Would you say that if we had not exploded a nuclear device, we
might have still faced sanctions?

I would not put it that way. It is simplistic to formulate it
like that. We did not sign the NPT and what happened? India did
not become an outcast. The skies did not descend on us. Remember
India was one of the co-sponsors of the CTBT. In 1988, Rajiv
Gandhi made the point that India could very easily graduate from
a nuclear threshold state to being a nuclear weapon state, but he
said, 'you give me a time frame by which you would dismantle your
nuclear weapons.' They did not agree but could not ignore it, not
even the US.

Did the Government make any diplomatic mistakes after Pokharan
II?

They could have taken vigorous diplomatic initiatives. It is no
use patting yourself on the back. After 1971 and 1974, Indira
Gandhi took such initiatives. She wrote to (Z.A.) Bhutto and the
world community took note of it, even if he did not at the time.
Vajpayee could have telephoned Nawaz Sharif and said something
like, 'don't get upset, we had to do it.' What you do now may pay
dividends later on.

Some senior leaders should have been sent to Russia. The Prime
Minister could have sent Gujral. He has after all been
ambassador there and then the country's foreign minister and
prime minister.

Do you feel the Government should have adopted a low-key
approach?

If they had to do it, they should have done it silently. They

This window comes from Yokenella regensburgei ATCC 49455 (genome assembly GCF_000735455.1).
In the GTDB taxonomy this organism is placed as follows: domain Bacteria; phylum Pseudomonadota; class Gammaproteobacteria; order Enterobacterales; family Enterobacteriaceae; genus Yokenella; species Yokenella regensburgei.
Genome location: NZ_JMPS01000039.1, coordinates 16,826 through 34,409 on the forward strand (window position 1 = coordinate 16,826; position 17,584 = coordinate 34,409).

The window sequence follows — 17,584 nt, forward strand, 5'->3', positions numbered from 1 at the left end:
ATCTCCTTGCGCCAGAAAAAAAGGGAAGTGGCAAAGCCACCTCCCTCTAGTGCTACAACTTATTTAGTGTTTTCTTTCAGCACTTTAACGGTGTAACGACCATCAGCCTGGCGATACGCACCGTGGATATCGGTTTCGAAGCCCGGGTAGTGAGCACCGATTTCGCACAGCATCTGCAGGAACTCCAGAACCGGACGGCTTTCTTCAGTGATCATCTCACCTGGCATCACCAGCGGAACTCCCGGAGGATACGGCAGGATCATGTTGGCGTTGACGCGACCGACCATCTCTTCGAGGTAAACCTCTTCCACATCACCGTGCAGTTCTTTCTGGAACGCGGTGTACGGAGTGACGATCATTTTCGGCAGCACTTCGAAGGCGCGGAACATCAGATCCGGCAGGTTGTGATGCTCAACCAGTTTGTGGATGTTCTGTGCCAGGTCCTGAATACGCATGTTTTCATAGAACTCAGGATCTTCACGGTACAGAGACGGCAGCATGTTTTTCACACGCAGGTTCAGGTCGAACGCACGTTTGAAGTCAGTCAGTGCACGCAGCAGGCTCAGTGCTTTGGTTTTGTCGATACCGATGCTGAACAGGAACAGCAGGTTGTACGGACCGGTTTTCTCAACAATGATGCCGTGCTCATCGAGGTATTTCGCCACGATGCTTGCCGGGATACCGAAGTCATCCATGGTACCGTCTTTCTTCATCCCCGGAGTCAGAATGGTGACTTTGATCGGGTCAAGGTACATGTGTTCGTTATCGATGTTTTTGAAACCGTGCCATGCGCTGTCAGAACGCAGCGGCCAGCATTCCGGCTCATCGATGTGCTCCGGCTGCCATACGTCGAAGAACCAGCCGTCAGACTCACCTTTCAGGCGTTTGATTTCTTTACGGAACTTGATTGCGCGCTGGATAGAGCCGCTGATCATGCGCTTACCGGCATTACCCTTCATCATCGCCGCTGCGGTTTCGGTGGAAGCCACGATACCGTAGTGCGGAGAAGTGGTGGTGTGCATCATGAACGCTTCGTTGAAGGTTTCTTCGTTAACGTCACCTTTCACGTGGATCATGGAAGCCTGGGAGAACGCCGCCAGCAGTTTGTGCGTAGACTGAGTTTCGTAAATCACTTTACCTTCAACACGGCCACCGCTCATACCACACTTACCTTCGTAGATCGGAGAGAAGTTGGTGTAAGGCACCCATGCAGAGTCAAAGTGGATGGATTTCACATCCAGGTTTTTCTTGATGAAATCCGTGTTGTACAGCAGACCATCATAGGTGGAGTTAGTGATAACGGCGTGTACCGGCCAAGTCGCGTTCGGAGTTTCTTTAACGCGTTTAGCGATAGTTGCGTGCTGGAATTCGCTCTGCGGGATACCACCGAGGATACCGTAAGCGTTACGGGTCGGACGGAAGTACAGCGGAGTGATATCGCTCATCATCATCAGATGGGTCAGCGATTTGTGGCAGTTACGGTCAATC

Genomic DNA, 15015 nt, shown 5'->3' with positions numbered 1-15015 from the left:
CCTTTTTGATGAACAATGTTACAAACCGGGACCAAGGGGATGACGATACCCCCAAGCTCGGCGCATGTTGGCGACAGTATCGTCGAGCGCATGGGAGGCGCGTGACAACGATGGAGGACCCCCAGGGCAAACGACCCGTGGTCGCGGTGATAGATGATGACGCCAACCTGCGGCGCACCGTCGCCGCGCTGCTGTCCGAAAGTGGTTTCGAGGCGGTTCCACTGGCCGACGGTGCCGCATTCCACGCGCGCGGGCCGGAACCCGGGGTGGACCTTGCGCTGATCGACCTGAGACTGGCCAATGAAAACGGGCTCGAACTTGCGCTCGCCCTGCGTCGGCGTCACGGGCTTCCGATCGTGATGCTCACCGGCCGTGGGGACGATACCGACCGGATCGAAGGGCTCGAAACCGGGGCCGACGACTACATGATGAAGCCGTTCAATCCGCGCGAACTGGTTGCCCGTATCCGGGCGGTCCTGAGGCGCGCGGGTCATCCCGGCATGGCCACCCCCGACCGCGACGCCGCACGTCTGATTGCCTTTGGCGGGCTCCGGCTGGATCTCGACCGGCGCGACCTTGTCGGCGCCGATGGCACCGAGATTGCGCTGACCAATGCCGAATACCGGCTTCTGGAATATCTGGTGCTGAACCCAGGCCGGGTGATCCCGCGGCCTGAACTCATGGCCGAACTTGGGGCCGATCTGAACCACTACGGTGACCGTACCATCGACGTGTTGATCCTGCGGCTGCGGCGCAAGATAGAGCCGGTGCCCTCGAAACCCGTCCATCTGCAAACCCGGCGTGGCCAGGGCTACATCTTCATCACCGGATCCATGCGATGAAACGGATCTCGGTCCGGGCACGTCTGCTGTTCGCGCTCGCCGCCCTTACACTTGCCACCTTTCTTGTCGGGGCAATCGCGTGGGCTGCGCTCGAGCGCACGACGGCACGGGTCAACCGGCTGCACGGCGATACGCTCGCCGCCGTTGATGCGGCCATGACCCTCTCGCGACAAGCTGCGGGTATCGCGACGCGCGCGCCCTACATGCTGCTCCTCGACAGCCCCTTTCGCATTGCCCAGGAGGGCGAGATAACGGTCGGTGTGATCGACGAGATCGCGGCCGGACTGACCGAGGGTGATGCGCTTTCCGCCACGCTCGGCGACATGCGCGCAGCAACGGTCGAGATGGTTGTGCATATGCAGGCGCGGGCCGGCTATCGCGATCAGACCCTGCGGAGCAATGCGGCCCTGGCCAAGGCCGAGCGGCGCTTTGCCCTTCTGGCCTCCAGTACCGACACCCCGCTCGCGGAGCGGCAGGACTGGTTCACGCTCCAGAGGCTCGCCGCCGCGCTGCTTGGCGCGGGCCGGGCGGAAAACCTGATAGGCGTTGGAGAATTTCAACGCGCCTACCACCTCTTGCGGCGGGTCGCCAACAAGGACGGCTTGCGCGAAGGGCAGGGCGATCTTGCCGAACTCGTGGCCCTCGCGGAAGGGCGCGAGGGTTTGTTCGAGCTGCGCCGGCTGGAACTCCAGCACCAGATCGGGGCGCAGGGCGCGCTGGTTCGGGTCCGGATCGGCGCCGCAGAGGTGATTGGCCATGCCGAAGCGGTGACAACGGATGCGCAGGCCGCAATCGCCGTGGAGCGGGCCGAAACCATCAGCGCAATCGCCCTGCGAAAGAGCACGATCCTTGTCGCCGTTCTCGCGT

should have described the explosions as just patakhas. A dog that
bites does not bark. But instead, there were so many people
talking. The Prime Minister should have put his foot down. No
one else had any business to say anything on the subject. It is
Atal Behari Vajpayee who will be accountable to history and not
all these Johnnies.

What about Advani's statement on Kashmir?

A: He should have restrained himself. He is a balanced and a
sober man. It was unusual for him to talk like this. I think he
may have been under strain to talk like this. It is an illusion
that jingoism will give you a constituency. We have given an
advantage to Pakistan by talking of Kashmir.

And China?

I may know a lot of things as a minister but can I tell them? We
have full diplomatic relations (with China) George Fernandes
called it a potential threat number one. Why say it?

But George would say it is true.

It may be true, and if he wants to say it he should leave the
Government. After all, there are diplomatic nuances. Did
Chamberlain or Churchil call Hitler enemy number one before the
declaration of war?

It took us 36 years to build these diplomatic relations from the
time they were snapped. They have been built brick by brick.
Unless you make a concerted effort now, it is going to be very
difficult (to rebuild these relations with China).

Are you making an exploratory exercise for forming an alternative
government?

There is no serious exploration. Maybe I have no knowledge of it.

How long do you think this government will stay?

It depends on the numbers. They have three human bombs in Mamata,
Jayalalitha and Samata.